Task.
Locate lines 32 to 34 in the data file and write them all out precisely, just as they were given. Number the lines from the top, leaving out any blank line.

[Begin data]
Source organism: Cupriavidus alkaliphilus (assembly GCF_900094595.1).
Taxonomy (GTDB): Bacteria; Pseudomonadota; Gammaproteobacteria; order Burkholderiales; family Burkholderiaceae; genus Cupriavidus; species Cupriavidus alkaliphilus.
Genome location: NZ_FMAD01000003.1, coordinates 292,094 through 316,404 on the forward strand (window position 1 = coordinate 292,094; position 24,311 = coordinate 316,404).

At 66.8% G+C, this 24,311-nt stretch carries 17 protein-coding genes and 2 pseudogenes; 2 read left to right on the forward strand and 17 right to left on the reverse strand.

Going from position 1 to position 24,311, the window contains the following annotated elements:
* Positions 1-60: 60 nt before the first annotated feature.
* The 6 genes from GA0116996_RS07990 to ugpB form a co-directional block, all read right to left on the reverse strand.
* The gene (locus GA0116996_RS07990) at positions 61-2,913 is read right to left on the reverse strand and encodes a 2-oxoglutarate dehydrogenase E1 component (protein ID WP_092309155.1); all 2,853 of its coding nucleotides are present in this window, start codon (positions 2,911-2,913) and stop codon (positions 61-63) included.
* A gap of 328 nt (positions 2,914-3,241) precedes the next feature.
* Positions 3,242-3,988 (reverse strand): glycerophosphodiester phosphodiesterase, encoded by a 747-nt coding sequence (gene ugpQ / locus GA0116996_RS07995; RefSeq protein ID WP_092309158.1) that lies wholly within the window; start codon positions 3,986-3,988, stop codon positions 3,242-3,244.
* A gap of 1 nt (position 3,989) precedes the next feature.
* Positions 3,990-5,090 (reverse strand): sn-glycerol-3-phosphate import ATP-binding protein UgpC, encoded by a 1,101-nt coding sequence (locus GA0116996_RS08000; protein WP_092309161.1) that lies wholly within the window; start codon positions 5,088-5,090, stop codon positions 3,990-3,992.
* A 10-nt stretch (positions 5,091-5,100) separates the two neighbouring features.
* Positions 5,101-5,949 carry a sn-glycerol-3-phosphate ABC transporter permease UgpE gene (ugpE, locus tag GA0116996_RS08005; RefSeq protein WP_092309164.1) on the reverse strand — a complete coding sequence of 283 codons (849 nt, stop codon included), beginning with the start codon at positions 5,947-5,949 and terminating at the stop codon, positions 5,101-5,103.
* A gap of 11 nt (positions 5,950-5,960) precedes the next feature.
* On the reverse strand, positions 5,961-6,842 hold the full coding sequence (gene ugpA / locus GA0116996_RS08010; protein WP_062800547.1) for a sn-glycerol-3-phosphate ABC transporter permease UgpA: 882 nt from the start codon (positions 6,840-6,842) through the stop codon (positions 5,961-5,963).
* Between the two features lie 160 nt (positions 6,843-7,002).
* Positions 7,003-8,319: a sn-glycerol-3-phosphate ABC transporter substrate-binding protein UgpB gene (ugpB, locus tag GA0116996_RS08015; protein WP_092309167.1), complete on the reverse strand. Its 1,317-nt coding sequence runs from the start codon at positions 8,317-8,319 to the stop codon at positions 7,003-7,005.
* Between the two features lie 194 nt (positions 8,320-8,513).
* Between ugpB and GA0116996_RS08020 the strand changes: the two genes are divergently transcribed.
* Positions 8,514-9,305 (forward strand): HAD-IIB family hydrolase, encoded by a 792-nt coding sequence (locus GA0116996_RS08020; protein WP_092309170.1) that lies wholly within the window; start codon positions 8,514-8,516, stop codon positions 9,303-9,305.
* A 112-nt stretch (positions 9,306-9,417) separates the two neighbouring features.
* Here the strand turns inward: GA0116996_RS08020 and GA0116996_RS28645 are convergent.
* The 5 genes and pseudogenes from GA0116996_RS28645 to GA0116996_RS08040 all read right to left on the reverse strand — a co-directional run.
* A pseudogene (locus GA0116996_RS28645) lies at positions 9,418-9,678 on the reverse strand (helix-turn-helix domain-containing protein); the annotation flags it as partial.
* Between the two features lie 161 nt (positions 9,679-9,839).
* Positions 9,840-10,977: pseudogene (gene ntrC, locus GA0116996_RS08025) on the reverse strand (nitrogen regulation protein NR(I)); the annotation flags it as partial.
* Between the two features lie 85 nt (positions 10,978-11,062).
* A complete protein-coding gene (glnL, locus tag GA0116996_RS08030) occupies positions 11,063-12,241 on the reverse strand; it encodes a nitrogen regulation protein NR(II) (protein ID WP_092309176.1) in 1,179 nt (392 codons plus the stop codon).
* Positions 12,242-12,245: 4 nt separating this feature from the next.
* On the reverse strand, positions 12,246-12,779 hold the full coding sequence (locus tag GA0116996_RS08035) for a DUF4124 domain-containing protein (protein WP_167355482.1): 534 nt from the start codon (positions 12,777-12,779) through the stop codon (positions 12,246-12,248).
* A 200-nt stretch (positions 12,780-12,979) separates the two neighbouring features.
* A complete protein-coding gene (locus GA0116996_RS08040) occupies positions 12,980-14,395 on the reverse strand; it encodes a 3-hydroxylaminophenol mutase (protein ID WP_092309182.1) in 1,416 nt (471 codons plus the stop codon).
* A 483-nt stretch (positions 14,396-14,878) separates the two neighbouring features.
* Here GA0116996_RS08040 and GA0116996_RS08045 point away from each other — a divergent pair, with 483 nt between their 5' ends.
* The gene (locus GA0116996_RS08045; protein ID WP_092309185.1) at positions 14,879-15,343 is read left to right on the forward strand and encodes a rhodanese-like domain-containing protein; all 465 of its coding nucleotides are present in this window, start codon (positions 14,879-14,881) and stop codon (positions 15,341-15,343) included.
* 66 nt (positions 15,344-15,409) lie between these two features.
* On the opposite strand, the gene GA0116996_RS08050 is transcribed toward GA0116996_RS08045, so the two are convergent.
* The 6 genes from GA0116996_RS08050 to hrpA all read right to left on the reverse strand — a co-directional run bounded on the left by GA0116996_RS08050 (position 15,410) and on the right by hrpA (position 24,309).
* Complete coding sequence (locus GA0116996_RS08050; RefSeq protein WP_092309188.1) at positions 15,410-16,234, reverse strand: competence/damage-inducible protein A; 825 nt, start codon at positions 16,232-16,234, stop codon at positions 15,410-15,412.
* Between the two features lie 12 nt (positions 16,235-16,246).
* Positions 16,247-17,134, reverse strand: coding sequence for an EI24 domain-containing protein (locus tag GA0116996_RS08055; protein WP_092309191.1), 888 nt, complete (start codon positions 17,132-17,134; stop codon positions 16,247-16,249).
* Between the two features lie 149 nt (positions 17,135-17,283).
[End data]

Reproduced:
* A 200-nt stretch (positions 12,780-12,979) separates the two neighbouring features.
* A complete protein-coding gene (locus GA0116996_RS08040) occupies positions 12,980-14,395 on the reverse strand; it encodes a 3-hydroxylaminophenol mutase (protein ID WP_092309182.1) in 1,416 nt (471 codons plus the stop codon).
* A 483-nt stretch (positions 14,396-14,878) separates the two neighbouring features.